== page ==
Crime and Punishment: Eastern State Penitentiary

I have to admit that when I think about crime and punishment, the system of crime and punishment, I don’t consider the design of the prison to be an essential part of it. Evidently I have had it all wrong! 

Doorway

When visiting the Eastern State Penitentiary, which is now an historic site, I fully expected to be walking around the ruins, doom, and gloom that would be in anyone’s imagination of what a prison would be. I was not disappointed. It was everything I expected. What I did not expect was what I found in my research following my visit. 

Cell

Cell

The idea for this prison began in 1787 when Dr. Benjamin Rush, one of our Founding Fathers, established the “Philadelphia Society for Alleviating the Miseries of Public Prisons.” (Yes, that is the full title.) Today the name has been shortened to “The Pennsylvania Prison Society.” The PSAMPP, which also included renowned Founding Father Benjamin Franklin, set out to establish the international standard on Prison Design. Up to that time, prisons were “simply large holding pens.” Regardless of your age, sex, or crime you were locked up in large room and had to fend for yourself. Needless to say prison life was a bit on the chaotic side. 

Looking outdoors.

Dr. Rush proposed a new idea: a prison designed to “create genuine regret and penitence in the criminal’s heart.” Enter the term “penitentiary” into our lexicon. This concept comes from Enlightenment thinking, but up to that time had not been carried out. The central idea is to move the criminal toward spiritual reflection, which would result in change. The method, inspired by the Quakers, was essentially forced isolationism with a bit of labor thrown in for good measure.

Ceiling at central rotunda.

With this in mind the society set out to find a designer to build a new prison in Philadelphia that would support and reflect this new way of thinking. The prison contract was finally awarded to a British-born architect John Haviland. The design was seven cellblocks that radiated from a central surveillance rotunda. Each prisoner had his or her private cell, which was centrally heated complete with running water, flush toilet, and skylight. Adjacent to the cell was a private outdoor exercise yard. 

Central Surveillance Rotunda

Think about this for just a moment. Prisoners had private quarters with heat, running water, and private gym. Andrew Jackson, the occupant in the White House at that time, did not have running water and the building was heated with coal burning stoves. (And who was the criminal?) 

Decorated cell of the famous Al "Scarface" Capone. One of the more famous inmates of ESP.

“In the vaulted, sky lit cell, the prisoner had only the light from heaven, the word of God (the Bible) and honest work (shoemaking, weaving and the like) to lead to penitence.” Inmates were also forced to wear a hood outside of their cells to prevent interaction with guards or to be able to gain any knowledge of the building. The thinking behind this rule was also part of enlightenment thinking; “exposed, in silence, to thoughts of their behavior and ugliness of their crimes, would become genuinely penitent.”

Cell. 

Construction began in 1822 and before the building could even be finished it was all the rage in the Philadelphia City Pass. People were coming in droves from all over the world to visit the enlightened prison.

Probably the most photographed barbers chair in history.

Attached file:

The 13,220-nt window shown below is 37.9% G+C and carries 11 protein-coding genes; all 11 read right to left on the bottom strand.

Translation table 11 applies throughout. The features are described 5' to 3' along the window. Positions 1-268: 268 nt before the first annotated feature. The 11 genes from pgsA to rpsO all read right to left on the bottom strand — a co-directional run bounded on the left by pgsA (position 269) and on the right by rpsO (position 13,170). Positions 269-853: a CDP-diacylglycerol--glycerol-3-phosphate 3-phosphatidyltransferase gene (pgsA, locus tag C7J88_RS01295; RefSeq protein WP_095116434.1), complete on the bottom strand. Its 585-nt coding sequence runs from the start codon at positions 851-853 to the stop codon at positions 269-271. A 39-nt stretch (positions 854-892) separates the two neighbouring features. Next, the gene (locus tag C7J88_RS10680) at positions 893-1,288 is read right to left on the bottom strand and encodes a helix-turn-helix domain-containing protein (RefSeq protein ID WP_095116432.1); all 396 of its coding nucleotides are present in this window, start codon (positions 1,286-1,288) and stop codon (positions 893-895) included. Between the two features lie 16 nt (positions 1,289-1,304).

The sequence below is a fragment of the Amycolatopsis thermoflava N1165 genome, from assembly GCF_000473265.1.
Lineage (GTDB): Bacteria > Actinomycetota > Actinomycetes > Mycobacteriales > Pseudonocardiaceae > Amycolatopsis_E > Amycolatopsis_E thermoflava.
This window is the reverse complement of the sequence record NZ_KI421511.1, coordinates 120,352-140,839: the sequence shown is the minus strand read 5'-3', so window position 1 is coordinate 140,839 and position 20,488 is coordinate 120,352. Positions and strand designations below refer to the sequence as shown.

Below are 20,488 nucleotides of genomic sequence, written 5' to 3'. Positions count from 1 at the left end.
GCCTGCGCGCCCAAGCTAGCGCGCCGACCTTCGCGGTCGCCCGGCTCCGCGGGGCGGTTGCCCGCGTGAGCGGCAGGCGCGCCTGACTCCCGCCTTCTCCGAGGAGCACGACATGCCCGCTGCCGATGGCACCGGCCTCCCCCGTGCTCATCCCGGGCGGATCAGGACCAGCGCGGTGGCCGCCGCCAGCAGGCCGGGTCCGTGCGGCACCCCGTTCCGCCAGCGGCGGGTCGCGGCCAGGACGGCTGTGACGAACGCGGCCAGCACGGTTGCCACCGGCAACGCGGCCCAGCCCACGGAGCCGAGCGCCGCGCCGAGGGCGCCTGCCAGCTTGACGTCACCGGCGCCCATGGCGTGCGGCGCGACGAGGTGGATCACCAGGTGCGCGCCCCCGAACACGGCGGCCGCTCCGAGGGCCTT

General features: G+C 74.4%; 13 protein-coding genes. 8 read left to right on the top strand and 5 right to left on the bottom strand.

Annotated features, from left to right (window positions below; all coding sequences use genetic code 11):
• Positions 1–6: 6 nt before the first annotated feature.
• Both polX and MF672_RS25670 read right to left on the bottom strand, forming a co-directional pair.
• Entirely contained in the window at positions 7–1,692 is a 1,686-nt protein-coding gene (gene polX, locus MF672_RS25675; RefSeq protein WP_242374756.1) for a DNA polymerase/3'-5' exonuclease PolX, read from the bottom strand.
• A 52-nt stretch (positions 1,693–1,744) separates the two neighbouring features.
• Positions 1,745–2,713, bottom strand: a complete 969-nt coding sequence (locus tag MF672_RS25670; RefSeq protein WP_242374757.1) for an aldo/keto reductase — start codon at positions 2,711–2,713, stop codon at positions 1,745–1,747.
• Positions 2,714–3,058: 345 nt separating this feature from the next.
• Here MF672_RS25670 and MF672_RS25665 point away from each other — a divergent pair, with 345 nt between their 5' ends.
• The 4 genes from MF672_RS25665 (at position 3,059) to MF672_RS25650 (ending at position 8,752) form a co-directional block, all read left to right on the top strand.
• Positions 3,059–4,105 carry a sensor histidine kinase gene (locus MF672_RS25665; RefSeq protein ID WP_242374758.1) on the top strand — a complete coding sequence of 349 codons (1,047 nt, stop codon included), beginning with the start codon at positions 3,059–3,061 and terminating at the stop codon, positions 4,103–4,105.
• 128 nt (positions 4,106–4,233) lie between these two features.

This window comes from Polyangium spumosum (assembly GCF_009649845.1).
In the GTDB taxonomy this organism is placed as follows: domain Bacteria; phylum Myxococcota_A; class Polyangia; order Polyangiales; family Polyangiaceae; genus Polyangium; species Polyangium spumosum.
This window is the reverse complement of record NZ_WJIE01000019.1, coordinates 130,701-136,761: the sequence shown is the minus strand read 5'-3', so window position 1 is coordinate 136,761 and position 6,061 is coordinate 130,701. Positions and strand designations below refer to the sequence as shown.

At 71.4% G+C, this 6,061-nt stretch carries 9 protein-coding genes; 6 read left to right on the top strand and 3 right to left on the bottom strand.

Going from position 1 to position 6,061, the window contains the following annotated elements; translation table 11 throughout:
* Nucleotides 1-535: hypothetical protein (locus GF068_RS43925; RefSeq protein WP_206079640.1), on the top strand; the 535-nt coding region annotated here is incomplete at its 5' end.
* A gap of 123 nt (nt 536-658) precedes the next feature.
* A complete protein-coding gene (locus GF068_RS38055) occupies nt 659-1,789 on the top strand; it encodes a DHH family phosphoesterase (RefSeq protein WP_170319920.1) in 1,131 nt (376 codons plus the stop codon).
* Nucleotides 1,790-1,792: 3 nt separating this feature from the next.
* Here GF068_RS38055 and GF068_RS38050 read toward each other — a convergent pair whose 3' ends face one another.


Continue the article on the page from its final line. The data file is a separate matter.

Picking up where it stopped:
In color.

 In April of 1829, legislation specifying “separate or solitary confinement at labor” was passed.  This practice was soon known world wide as the Pennsylvania System. And in October of 1829 Eastern State Penitentiary opened its doors to inmate number 1: Charles Williams. Burglar. Light black skin. Five feet seven inches tall. Foot: eleven inches. Scar on nose. Scar on thigh. Broad mouth. Black eyes. Farmer by trade. Can read.

One of the kitchens.

Dining hall.

This new way of thinking, however, was not without its critics. Charles Dickens, one not to shy away from stating his opinion, wrote in his travel journal:

“. . . I hold this slow and daily tampering with the mysteries of the brain to be immeasurably worse than any torture of the body; and because its ghastly signs and tokens are not so palpable to the eye,. . .and it extorts few cries that human ears can hear; therefore I the more denounce it, as a secret punishment in which slumbering humanity is not roused up to stay.”

Hallway.

As time moved on, however, enlightenment faded away. Eastern State Penitentiary standards slowly changed until the entire system of solitary confinement ended in 1913. Additional construction through the years created cells with standard windows and no more private exercise yard. Commercial grade kitchens were added and staffed by inmates 24 hours a day. Cells housed 2 to 3 men and the inmates congregated in the same yard for exercise and fresh air. 

Hallway

Additional cellblocks were created. These without windows and plumbing. It was a new type of solitary confinement. This type was meant as punishment and not penitence. In 1956 Cellblock 15 was added. Death row.

“This modern prison block marked the final abandonment of any aspect of the Eastern’s original architectural vocabulary. The fully-electronic confinement system inside separated the inmates from the guards at virtually all times. Within the Penitentiary’s perimeter wall, built with the belief that all people are capable of redemption, prisoners awaited execution.” 

Death Row.

The facility closed in 1971, 142 years after inmate number one, Charles Williams, who could read, was welcomed into the system. 

Art installation on death row.

NOTE: I am not an historian and I do not play an historian on TV. For accurate historic data on any of these sites please go to your public library for more information.